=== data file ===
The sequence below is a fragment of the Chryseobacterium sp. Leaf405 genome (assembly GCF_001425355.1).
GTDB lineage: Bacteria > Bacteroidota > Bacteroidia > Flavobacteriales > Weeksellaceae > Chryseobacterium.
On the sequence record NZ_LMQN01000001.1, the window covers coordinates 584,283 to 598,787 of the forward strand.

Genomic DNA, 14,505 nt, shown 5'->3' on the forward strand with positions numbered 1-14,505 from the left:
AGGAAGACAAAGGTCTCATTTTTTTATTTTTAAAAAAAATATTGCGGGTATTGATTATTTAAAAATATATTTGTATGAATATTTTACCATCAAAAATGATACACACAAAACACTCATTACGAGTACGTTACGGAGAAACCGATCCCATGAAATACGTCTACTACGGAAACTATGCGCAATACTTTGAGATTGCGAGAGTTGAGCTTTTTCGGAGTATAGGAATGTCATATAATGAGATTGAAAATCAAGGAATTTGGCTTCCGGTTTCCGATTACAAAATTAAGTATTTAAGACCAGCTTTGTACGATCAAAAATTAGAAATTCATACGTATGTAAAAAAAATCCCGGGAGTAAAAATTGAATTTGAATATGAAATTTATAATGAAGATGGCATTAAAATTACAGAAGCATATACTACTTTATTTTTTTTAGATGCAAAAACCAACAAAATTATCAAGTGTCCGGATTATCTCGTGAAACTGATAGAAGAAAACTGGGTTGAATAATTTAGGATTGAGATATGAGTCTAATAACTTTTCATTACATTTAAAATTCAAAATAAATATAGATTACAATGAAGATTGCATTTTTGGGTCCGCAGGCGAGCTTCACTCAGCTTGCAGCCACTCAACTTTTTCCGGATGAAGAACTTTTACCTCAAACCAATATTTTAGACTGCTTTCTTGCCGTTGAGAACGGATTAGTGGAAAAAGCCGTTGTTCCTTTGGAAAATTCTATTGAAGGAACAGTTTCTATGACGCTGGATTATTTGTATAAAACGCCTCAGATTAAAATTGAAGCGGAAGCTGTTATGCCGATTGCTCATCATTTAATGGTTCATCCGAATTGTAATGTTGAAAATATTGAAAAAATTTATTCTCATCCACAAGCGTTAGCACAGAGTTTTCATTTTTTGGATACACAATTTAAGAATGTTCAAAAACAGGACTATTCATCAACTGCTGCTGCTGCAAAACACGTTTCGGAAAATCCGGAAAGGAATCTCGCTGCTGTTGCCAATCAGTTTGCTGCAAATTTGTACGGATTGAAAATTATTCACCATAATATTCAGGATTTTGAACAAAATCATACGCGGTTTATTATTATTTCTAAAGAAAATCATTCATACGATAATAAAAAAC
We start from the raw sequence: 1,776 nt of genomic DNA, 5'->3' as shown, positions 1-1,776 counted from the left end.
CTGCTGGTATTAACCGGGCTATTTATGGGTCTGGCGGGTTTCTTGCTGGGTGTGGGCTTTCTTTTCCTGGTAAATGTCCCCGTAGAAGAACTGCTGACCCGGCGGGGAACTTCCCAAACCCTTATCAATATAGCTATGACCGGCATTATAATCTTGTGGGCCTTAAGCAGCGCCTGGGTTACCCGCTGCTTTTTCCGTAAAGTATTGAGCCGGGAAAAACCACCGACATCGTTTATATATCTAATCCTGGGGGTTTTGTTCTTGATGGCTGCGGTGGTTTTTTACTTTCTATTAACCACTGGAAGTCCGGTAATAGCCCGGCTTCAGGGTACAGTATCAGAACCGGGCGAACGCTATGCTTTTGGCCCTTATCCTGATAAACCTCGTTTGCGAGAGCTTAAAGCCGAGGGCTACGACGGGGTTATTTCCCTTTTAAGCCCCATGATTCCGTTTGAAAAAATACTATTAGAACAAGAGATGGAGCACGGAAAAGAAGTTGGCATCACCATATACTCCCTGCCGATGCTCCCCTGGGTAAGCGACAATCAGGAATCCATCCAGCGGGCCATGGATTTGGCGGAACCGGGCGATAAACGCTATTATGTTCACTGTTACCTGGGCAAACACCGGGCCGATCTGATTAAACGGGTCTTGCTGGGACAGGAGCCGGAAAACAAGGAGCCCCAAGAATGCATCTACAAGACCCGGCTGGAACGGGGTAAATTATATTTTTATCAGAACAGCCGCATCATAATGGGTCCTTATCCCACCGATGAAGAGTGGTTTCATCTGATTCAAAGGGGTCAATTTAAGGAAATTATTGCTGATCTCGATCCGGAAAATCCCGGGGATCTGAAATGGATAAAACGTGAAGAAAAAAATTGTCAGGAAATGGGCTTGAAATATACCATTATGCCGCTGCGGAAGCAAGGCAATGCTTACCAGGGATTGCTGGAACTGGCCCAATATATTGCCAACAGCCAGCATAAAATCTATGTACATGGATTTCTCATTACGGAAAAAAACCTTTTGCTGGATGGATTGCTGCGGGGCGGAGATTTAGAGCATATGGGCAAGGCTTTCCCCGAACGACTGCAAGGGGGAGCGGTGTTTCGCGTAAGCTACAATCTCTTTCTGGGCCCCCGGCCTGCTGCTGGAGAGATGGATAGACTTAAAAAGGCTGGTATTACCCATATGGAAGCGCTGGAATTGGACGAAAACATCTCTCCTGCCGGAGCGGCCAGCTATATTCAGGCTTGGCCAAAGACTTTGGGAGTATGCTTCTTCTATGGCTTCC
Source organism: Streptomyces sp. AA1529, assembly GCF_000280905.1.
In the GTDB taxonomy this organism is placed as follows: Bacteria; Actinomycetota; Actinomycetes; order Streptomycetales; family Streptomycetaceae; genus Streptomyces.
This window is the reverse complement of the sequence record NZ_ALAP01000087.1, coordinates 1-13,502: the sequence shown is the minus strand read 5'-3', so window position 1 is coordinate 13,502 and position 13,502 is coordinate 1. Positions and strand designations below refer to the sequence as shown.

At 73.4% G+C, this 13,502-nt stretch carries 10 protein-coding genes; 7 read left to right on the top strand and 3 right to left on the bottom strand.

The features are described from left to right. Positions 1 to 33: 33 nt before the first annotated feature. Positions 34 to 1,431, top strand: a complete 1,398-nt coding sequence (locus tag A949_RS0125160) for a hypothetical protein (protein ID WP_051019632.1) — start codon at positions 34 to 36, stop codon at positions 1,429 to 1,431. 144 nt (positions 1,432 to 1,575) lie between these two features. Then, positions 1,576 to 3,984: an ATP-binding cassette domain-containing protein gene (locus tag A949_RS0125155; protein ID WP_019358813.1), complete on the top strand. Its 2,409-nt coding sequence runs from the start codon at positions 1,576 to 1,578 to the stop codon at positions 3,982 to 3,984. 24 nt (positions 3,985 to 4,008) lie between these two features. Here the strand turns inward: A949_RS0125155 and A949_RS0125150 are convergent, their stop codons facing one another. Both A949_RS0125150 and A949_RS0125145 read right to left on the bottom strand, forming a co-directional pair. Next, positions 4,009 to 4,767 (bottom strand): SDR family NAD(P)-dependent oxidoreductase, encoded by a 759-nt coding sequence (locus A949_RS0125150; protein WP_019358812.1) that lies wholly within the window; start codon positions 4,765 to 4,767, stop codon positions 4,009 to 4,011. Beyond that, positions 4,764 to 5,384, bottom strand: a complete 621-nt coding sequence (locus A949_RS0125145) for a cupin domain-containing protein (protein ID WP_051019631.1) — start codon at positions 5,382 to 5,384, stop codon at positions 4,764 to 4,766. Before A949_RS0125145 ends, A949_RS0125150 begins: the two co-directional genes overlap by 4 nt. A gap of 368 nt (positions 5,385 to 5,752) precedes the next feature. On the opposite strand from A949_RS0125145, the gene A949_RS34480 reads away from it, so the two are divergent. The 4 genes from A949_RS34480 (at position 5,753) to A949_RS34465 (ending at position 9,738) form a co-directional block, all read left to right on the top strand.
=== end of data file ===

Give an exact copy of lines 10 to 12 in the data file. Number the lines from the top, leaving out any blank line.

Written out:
This window is the reverse complement of the sequence record NZ_ALAP01000087.1, coordinates 1-13,502: the sequence shown is the minus strand read 5'-3', so window position 1 is coordinate 13,502 and position 13,502 is coordinate 1. Positions and strand designations below refer to the sequence as shown.

At 73.4% G+C, this 13,502-nt stretch carries 10 protein-coding genes; 7 read left to right on the top strand and 3 right to left on the bottom strand.

The features are described from left to right. Positions 1 to 33: 33 nt before the first annotated feature. Positions 34 to 1,431, top strand: a complete 1,398-nt coding sequence (locus tag A949_RS0125160) for a hypothetical protein (protein ID WP_051019632.1) — start codon at positions 34 to 36, stop codon at positions 1,429 to 1,431. 144 nt (positions 1,432 to 1,575) lie between these two features. Then, positions 1,576 to 3,984: an ATP-binding cassette domain-containing protein gene (locus tag A949_RS0125155; protein ID WP_019358813.1), complete on the top strand. Its 2,409-nt coding sequence runs from the start codon at positions 1,576 to 1,578 to the stop codon at positions 3,982 to 3,984. 24 nt (positions 3,985 to 4,008) lie between these two features. Here the strand turns inward: A949_RS0125155 and A949_RS0125150 are convergent, their stop codons facing one another. Both A949_RS0125150 and A949_RS0125145 read right to left on the bottom strand, forming a co-directional pair. Next, positions 4,009 to 4,767 (bottom strand): SDR family NAD(P)-dependent oxidoreductase, encoded by a 759-nt coding sequence (locus A949_RS0125150; protein WP_019358812.1) that lies wholly within the window; start codon positions 4,765 to 4,767, stop codon positions 4,009 to 4,011. Beyond that, positions 4,764 to 5,384, bottom strand: a complete 621-nt coding sequence (locus A949_RS0125145) for a cupin domain-containing protein (protein ID WP_051019631.1) — start codon at positions 5,382 to 5,384, stop codon at positions 4,764 to 4,766. Before A949_RS0125145 ends, A949_RS0125150 begins: the two co-directional genes overlap by 4 nt. A gap of 368 nt (positions 5,385 to 5,752) precedes the next feature. On the opposite strand from A949_RS0125145, the gene A949_RS34480 reads away from it, so the two are divergent. The 4 genes from A949_RS34480 (at position 5,753) to A949_RS34465 (ending at position 9,738) form a co-directional block, all read left to right on the top strand.